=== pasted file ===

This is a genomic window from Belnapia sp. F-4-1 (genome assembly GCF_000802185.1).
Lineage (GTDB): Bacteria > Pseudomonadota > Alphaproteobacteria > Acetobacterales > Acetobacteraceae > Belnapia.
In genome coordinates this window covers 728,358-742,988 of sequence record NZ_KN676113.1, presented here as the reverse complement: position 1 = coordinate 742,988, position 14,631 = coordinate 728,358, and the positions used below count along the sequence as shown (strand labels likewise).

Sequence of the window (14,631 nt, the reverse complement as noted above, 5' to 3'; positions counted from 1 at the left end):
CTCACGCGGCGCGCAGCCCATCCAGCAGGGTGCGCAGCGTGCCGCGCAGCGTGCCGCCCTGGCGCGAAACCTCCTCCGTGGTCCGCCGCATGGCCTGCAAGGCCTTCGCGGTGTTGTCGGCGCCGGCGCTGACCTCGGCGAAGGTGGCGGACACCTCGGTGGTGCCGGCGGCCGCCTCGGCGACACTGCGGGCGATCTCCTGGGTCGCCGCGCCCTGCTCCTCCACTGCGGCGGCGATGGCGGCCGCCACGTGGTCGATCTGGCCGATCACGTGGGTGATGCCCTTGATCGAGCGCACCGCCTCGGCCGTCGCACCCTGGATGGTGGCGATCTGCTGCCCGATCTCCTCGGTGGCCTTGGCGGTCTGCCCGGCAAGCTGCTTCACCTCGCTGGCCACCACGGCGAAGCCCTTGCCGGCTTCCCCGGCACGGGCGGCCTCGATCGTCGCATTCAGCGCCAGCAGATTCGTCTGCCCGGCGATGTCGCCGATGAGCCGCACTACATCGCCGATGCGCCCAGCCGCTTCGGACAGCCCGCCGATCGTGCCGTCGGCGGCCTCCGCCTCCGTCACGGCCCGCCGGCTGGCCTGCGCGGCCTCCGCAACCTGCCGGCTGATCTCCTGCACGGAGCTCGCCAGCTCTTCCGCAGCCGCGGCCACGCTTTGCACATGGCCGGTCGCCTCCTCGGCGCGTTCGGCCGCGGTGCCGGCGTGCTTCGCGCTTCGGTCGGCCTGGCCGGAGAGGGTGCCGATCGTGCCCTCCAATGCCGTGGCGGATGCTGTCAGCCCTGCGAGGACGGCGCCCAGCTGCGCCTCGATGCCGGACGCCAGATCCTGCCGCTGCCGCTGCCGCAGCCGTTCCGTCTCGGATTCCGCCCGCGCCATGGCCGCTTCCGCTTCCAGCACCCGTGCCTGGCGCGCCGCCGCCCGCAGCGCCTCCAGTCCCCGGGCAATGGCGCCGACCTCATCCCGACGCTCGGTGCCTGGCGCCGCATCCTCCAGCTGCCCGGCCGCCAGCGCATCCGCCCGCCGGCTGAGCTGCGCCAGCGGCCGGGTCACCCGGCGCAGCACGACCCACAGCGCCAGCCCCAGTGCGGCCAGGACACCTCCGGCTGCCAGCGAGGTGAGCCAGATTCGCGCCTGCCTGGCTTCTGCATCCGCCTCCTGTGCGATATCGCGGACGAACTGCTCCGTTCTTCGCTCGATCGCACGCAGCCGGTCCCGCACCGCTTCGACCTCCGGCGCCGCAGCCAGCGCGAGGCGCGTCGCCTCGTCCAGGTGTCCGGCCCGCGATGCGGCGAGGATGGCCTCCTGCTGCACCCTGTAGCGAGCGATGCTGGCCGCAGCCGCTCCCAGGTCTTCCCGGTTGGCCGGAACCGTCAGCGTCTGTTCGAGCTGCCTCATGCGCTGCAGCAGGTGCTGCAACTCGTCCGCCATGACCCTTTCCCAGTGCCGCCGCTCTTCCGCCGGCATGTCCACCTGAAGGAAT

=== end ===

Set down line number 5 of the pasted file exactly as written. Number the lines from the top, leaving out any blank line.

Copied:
CTCACGCGGCGCGCAGCCCATCCAGCAGGGTGCGCAGCGTGCCGCGCAGCGTGCCGCCCTGGCGCGAAACCTCCTCCGTGGTCCGCCGCATGGCCTGCAAGGCCTTCGCGGTGTTGTCGGCGCCGGCGCTGACCTCGGCGAAGGTGGCGGACACCTCGGTGGTGCCGGCGGCCGCCTCGGCGACACTGCGGGCGATCTCCTGGGTCGCCGCGCCCTGCTCCTCCACTGCGGCGGCGATGGCGGCCGCCACGTGGTCGATCTGGCCGATCACGTGGGTGATGCCCTTGATCGAGCGCACCGCCTCGGCCGTCGCACCCTGGATGGTGGCGATCTGCTGCCCGATCTCCTCGGTGGCCTTGGCGGTCTGCCCGGCAAGCTGCTTCACCTCGCTGGCCACCACGGCGAAGCCCTTGCCGGCTTCCCCGGCACGGGCGGCCTCGATCGTCGCATTCAGCGCCAGCAGATTCGTCTGCCCGGCGATGTCGCCGATGAGCCGCACTACATCGCCGATGCGCCCAGCCGCTTCGGACAGCCCGCCGATCGTGCCGTCGGCGGCCTCCGCCTCCGTCACGGCCCGCCGGCTGGCCTGCGCGGCCTCCGCAACCTGCCGGCTGATCTCCTGCACGGAGCTCGCCAGCTCTTCCGCAGCCGCGGCCACGCTTTGCACATGGCCGGTCGCCTCCTCGGCGCGTTCGGCCGCGGTGCCGGCGTGCTTCGCGCTTCGGTCGGCCTGGCCGGAGAGGGTGCCGATCGTGCCCTCCAATGCCGTGGCGGATGCTGTCAGCCCTGCGAGGACGGCGCCCAGCTGCGCCTCGATGCCGGACGCCAGATCCTGCCGCTGCCGCTGCCGCAGCCGTTCCGTCTCGGATTCCGCCCGCGCCATGGCCGCTTCCGCTTCCAGCACCCGTGCCTGGCGCGCCGCCGCCCGCAGCGCCTCCAGTCCCCGGGCAATGGCGCCGACCTCATCCCGACGCTCGGTGCCTGGCGCCGCATCCTCCAGCTGCCCGGCCGCCAGCGCATCCGCCCGCCGGCTGAGCTGCGCCAGCGGCCGGGTCACCCGGCGCAGCACGACCCACAGCGCCAGCCCCAGTGCGGCCAGGACACCTCCGGCTGCCAGCGAGGTGAGCCAGATTCGCGCCTGCCTGGCTTCTGCATCCGCCTCCTGTGCGATATCGCGGACGAACTGCTCCGTTCTTCGCTCGATCGCACGCAGCCGGTCCCGCACCGCTTCGACCTCCGGCGCCGCAGCCAGCGCGAGGCGCGTCGCCTCGTCCAGGTGTCCGGCCCGCGATGCGGCGAGGATGGCCTCCTGCTGCACCCTGTAGCGAGCGATGCTGGCCGCAGCCGCTCCCAGGTCTTCCCGGTTGGCCGGAACCGTCAGCGTCTGTTCGAGCTGCCTCATGCGCTGCAGCAGGTGCTGCAACTCGTCCGCCATGACCCTTTCCCAGTGCCGCCGCTCTTCCGCCGGCATGTCCACCTGAAGGAAT